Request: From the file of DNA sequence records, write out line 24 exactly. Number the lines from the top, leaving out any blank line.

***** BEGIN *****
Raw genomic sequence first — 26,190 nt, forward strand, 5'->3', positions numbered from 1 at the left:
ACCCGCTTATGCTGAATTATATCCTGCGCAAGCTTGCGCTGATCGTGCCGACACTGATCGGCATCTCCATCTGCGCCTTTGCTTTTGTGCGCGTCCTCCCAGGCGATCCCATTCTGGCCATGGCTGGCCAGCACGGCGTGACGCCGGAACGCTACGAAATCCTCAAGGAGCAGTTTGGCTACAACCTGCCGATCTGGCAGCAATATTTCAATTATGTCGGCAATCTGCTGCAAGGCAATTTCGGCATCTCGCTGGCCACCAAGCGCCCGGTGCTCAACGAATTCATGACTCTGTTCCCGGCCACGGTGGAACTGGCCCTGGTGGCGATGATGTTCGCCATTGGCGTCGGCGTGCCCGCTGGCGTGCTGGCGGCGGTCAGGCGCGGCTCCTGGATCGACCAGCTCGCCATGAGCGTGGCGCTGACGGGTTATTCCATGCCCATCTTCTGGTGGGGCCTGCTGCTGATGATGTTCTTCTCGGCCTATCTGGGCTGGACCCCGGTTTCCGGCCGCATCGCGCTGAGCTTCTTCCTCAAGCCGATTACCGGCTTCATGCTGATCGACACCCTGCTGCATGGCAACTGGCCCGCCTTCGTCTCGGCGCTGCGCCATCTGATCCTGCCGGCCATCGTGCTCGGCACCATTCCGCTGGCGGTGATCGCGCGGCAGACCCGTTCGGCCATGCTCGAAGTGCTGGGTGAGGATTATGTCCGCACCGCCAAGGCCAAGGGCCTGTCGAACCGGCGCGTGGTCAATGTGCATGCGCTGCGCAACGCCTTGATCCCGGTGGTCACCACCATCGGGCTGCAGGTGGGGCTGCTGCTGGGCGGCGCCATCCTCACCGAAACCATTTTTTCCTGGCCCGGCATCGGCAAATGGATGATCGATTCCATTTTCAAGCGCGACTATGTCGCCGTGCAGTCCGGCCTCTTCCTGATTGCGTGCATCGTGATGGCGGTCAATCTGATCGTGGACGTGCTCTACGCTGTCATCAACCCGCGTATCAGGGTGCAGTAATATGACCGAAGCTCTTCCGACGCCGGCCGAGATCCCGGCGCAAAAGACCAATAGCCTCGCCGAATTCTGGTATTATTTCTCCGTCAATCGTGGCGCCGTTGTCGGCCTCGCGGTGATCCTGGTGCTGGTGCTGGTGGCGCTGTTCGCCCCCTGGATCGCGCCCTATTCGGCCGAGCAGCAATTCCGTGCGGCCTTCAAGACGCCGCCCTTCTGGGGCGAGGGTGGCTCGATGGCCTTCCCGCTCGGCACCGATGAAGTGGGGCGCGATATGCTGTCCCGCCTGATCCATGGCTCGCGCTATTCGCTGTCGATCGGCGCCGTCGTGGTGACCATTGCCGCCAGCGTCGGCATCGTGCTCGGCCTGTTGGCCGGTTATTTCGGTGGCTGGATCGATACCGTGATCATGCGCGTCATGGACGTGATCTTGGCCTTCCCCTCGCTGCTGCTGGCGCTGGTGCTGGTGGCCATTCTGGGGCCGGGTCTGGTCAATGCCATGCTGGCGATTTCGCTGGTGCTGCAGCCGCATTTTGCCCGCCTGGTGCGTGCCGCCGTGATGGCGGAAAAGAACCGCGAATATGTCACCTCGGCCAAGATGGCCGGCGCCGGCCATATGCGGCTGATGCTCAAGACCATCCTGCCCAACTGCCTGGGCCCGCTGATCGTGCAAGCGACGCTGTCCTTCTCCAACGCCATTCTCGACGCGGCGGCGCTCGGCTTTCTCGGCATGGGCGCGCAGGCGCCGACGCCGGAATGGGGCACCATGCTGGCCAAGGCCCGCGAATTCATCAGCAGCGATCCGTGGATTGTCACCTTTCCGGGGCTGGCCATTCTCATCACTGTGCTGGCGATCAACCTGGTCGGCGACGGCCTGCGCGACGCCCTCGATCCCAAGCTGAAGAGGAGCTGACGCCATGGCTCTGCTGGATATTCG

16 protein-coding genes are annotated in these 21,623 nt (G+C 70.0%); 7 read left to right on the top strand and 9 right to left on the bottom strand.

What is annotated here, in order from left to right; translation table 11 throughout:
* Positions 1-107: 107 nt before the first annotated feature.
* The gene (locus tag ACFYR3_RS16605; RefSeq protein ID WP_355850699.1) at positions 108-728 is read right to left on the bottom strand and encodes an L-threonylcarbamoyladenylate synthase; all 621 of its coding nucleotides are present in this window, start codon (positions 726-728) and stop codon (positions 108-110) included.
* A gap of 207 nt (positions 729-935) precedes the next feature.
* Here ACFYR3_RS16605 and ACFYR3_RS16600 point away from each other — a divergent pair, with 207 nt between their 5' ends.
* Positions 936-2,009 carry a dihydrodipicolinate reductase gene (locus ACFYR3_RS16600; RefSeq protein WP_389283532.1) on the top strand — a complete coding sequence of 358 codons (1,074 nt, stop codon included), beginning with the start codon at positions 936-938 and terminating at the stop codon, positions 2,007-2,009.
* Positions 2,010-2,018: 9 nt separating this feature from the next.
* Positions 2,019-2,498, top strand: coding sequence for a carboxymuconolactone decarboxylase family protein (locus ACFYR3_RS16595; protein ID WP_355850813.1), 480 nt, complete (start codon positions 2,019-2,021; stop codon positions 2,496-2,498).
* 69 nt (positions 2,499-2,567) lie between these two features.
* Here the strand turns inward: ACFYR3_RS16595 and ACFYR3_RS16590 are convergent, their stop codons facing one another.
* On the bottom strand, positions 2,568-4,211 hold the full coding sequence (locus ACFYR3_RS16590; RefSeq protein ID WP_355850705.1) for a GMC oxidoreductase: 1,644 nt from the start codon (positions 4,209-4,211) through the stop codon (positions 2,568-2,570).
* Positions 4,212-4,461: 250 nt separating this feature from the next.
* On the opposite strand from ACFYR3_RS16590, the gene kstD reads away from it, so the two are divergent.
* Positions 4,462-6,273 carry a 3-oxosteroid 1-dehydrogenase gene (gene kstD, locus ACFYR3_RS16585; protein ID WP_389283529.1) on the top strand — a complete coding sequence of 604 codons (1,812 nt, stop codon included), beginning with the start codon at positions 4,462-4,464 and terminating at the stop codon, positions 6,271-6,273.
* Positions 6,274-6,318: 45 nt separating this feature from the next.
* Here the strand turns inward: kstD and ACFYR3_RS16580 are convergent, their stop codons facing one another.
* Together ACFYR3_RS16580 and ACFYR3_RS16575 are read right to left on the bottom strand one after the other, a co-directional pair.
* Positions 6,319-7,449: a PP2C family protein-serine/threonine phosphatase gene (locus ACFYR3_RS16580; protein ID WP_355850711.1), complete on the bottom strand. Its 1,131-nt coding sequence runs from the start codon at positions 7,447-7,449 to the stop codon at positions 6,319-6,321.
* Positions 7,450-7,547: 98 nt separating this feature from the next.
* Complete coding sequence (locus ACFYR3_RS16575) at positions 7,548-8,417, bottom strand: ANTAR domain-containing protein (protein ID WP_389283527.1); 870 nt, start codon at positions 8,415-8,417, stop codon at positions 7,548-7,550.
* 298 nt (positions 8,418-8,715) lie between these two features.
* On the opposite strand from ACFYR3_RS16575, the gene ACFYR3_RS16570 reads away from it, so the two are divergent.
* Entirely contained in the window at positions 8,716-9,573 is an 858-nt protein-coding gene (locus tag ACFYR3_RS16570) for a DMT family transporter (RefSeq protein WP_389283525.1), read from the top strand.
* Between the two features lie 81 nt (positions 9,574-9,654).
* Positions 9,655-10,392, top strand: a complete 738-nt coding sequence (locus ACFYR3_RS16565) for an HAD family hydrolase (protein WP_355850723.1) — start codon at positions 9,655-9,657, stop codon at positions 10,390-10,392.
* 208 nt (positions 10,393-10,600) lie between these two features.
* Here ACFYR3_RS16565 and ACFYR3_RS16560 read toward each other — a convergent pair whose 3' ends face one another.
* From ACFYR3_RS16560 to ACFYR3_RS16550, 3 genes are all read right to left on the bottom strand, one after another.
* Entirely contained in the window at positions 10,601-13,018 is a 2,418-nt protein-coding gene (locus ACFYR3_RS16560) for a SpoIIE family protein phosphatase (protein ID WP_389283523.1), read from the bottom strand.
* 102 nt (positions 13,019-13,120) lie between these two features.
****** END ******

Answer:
* 298 nt (positions 8,418-8,715) lie between these two features.